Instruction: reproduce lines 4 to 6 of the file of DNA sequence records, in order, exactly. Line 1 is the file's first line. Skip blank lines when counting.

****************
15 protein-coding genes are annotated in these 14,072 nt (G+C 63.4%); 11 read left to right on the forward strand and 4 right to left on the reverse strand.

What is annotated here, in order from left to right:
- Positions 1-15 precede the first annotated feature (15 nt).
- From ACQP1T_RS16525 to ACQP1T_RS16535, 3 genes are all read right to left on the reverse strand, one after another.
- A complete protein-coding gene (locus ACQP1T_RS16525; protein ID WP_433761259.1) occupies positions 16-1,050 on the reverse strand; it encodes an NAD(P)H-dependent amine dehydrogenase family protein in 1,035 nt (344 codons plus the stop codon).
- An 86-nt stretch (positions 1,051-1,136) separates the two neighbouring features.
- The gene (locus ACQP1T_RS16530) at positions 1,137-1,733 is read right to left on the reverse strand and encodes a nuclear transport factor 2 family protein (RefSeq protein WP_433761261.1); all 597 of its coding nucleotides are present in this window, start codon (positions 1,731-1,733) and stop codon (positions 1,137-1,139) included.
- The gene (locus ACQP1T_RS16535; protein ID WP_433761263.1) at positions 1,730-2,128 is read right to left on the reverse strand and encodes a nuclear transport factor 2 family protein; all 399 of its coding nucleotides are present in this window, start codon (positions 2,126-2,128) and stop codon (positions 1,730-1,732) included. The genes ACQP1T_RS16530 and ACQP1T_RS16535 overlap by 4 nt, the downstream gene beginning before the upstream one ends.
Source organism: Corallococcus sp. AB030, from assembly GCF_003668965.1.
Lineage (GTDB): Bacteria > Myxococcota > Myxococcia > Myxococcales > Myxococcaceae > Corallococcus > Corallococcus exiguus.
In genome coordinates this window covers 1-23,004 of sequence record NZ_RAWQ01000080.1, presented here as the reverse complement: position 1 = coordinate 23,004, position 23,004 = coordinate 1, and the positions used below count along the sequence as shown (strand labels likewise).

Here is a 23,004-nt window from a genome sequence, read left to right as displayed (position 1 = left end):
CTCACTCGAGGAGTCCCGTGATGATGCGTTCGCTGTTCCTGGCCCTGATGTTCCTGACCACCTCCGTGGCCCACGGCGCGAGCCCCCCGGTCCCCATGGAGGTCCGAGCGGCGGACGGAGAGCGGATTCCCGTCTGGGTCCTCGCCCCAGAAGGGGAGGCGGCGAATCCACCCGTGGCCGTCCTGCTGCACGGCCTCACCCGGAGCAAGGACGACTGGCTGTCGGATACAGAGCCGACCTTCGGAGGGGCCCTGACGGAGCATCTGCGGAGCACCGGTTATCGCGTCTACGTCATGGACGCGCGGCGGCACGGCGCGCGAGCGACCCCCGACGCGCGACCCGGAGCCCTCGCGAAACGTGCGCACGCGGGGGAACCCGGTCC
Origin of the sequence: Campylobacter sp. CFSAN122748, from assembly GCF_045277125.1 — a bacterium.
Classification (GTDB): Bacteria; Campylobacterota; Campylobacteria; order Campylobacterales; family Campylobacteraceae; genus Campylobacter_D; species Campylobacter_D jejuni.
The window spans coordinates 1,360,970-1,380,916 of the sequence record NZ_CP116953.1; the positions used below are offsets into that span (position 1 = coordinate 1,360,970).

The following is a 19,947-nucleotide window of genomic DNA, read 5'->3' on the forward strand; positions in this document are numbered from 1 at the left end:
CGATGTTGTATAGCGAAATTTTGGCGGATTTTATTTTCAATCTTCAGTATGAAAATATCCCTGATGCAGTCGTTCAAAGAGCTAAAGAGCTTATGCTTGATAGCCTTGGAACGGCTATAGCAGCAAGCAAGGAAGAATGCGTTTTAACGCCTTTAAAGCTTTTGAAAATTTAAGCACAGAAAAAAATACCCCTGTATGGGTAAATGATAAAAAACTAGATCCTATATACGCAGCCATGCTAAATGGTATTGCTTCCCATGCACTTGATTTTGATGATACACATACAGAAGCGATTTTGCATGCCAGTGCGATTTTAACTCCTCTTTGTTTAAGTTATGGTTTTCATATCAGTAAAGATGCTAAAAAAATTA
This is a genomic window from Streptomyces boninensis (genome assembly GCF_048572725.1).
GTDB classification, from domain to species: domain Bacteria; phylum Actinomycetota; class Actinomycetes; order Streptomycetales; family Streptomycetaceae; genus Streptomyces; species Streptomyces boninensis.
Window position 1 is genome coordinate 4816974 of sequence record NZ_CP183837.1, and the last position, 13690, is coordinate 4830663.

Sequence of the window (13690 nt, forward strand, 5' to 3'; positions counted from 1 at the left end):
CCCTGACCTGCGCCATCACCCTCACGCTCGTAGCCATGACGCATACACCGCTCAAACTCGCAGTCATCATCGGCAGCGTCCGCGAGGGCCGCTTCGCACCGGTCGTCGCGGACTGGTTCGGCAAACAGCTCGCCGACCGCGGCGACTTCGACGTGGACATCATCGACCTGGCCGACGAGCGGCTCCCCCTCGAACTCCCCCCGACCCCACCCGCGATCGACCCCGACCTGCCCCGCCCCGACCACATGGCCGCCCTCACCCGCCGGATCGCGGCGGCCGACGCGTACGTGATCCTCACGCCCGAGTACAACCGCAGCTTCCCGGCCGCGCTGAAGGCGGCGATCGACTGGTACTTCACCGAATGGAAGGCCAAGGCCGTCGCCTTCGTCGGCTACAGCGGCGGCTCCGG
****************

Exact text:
- From ACQP1T_RS16525 to ACQP1T_RS16535, 3 genes are all read right to left on the reverse strand, one after another.
- A complete protein-coding gene (locus ACQP1T_RS16525; protein ID WP_433761259.1) occupies positions 16-1,050 on the reverse strand; it encodes an NAD(P)H-dependent amine dehydrogenase family protein in 1,035 nt (344 codons plus the stop codon).
- An 86-nt stretch (positions 1,051-1,136) separates the two neighbouring features.